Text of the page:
Sets up pilot project aiming to categorize and evaluate commercial solutions
LONDON — Leti, the France-based research institute, and its micro and nano-electronics center IRT Nanoelec, have announced a pilot program with public transport and mobility services company Transdev to characterize and assess lidar sensors for their performance and safety in autonomous vehicles under real-world conditions and to create standardized benchmarks that the industry can use.
In the pilot program, Leti teams will focus on perception requirements and challenges from a lidar system perspective and evaluate a number of commercially available sensors in real-world conditions. Vehicles will be exposed to objects with varying reflectivity, such as tires and street signs, as well as environmental conditions, such as weather, available light and fog. In addition to evaluating the sensors’ performance, the project will produce a list of criteria and objective parameters by which various commercial lidar systems could be evaluated.
Marie-Sophie Masselot, a business development manager at Leti, told EE Times, “The sensors will be chosen so as to represent different lidar architectures. As one can expect, sensor behavior strongly depends on the sensor architecture (sources, detectors, scanning method). The aim of this program is to understand the behavior at system level under different real conditions and regarding a set of common representative properties.
She added that though this program is specifically for and with Transdev, “We are aiming to enlarge this offer, opening it to other partners, to better understand the real advantages and limitations of current sensors, and to feed roadmaps for future generations of sensors. With this offer we can target the whole automotive value-chain, from component providers up to car makers.”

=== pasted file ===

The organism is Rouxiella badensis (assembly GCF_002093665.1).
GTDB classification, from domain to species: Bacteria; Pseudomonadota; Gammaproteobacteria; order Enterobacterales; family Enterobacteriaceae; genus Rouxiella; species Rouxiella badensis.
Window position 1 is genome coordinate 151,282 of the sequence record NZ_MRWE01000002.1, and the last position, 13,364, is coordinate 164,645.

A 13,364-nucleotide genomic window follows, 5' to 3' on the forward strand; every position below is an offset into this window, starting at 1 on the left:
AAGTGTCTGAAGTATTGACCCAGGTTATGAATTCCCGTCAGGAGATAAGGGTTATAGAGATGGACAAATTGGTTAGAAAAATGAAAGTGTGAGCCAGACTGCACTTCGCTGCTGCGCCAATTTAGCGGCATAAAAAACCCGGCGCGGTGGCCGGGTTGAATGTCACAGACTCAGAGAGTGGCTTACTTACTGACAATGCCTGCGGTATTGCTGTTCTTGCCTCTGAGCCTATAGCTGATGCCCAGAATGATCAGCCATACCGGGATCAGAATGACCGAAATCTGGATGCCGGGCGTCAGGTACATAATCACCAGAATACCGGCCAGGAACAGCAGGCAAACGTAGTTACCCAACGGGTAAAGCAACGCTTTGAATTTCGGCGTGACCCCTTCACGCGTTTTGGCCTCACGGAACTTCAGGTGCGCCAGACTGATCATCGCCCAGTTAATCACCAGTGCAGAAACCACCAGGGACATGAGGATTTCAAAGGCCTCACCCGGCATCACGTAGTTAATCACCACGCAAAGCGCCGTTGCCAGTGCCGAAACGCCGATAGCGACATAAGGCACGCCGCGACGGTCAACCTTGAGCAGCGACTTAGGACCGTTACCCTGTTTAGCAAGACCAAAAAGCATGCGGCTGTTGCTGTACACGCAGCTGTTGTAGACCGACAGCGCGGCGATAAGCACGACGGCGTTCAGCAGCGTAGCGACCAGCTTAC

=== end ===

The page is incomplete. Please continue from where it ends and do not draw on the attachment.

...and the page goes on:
Masselot said the aim is to be enable developers of autonomous vehicles to better evaluate the different types of lidar sensors available. “The idea is to identify the representative benchmarks and methodologies to characterize sensors under real-world environment conditions,” she said. “Today, there’s a lack of standardization on sensor benchmarks for automotive applications. For sure, the autonomous vehicle of tomorrow will need to ensure safe perception, not only based on robust algorithms and powerful automotive grade processors, but also based on sensors fulfilling a set of standardized tests. It is not required to have sensors good enough under every real-world condition on autonomous vehicles. However, it is mandatory to perfectly understand the advantage and limitation of each sensor used in the vehicle to ensure perception under kwon conditions.”
“This project will build on Leti’s sensor-fusion knowhow and sensor development expertise to strengthen Transdev’s testing and evaluation of sensors for its vehicles,” said Leti CEO Emmanuel Sabonnadière through a statement.
Transdev’s latest transportation technologies already enable fleets of autonomous vehicles for shared mobility. The perception of the environment through sensors is essential to offer the best experience in terms of comfort and operation speed guaranteeing the required level of safety and security. The company says evaluating sensor effectiveness and robustness is critical in developing Transdev’s autonomous transport system that will allow the operation of autonomous vehicles fleets in a maximum of environmental conditions safely and securely.
— Nitin Dahad is a European correspondent for EE Times.
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